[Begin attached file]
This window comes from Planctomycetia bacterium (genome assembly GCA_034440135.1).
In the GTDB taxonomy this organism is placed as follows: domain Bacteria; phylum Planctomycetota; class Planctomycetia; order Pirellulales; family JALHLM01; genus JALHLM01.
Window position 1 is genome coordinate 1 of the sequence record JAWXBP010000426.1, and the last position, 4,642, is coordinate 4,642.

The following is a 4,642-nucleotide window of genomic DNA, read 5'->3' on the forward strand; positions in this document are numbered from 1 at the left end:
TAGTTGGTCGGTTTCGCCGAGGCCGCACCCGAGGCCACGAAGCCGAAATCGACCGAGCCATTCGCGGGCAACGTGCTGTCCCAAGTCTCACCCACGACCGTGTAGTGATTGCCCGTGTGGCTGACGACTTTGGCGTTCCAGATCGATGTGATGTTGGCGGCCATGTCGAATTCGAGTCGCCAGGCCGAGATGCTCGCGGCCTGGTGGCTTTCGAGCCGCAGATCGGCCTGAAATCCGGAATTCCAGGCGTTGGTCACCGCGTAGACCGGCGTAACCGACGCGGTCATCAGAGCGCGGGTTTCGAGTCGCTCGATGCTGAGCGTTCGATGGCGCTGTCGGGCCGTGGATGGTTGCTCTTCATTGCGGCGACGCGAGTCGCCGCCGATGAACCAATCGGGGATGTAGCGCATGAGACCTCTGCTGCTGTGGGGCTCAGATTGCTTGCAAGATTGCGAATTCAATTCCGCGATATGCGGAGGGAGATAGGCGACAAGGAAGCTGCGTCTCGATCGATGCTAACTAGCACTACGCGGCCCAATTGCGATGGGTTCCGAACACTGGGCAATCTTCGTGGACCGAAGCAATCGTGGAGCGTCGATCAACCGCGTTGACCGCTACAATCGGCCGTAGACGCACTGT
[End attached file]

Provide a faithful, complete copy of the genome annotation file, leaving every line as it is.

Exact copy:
This window comes from Planctomycetia bacterium (genome assembly GCA_034440135.1).
In the GTDB taxonomy this organism is placed as follows: domain Bacteria; phylum Planctomycetota; class Planctomycetia; order Pirellulales; family JALHLM01; genus JALHLM01.
Window position 1 is genome coordinate 1 of the sequence record JAWXBP010000426.1, and the last position, 4,642, is coordinate 4,642.

The following is a 4,642-nucleotide window of genomic DNA, read 5'->3' on the forward strand; positions in this document are numbered from 1 at the left end:
TAGTTGGTCGGTTTCGCCGAGGCCGCACCCGAGGCCACGAAGCCGAAATCGACCGAGCCATTCGCGGGCAACGTGCTGTCCCAAGTCTCACCCACGACCGTGTAGTGATTGCCCGTGTGGCTGACGACTTTGGCGTTCCAGATCGATGTGATGTTGGCGGCCATGTCGAATTCGAGTCGCCAGGCCGAGATGCTCGCGGCCTGGTGGCTTTCGAGCCGCAGATCGGCCTGAAATCCGGAATTCCAGGCGTTGGTCACCGCGTAGACCGGCGTAACCGACGCGGTCATCAGAGCGCGGGTTTCGAGTCGCTCGATGCTGAGCGTTCGATGGCGCTGTCGGGCCGTGGATGGTTGCTCTTCATTGCGGCGACGCGAGTCGCCGCCGATGAACCAATCGGGGATGTAGCGCATGAGACCTCTGCTGCTGTGGGGCTCAGATTGCTTGCAAGATTGCGAATTCAATTCCGCGATATGCGGAGGGAGATAGGCGACAAGGAAGCTGCGTCTCGATCGATGCTAACTAGCACTACGCGGCCCAATTGCGATGGGTTCCGAACACTGGGCAATCTTCGTGGACCGAAGCAATCGTGGAGCGTCGATCAACCGCGTTGACCGCTACAATCGGCCGTAGACGCACTGT